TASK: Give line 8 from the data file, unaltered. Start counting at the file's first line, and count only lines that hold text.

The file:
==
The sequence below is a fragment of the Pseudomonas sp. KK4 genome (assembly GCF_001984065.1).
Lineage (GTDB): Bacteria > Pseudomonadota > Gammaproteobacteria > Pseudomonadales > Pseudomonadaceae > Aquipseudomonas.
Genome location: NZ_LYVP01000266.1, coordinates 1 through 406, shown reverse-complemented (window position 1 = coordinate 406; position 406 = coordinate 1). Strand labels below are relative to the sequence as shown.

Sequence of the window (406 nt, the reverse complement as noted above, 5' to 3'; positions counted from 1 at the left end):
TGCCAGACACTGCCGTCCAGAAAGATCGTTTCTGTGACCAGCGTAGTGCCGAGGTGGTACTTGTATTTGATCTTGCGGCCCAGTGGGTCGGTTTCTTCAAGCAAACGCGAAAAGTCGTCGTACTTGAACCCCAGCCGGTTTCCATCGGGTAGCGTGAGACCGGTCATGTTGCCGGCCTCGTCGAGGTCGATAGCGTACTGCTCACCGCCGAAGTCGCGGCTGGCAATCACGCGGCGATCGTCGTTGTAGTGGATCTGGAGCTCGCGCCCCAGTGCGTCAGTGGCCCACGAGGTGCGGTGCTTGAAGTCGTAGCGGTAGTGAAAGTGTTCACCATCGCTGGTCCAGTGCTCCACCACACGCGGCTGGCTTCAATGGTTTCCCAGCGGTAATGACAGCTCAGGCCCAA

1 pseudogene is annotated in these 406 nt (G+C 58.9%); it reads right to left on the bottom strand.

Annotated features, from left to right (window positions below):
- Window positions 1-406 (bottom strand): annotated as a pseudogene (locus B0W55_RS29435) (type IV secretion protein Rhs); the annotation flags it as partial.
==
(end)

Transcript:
- Window positions 1-406 (bottom strand): annotated as a pseudogene (locus B0W55_RS29435) (type IV secretion protein Rhs); the annotation flags it as partial.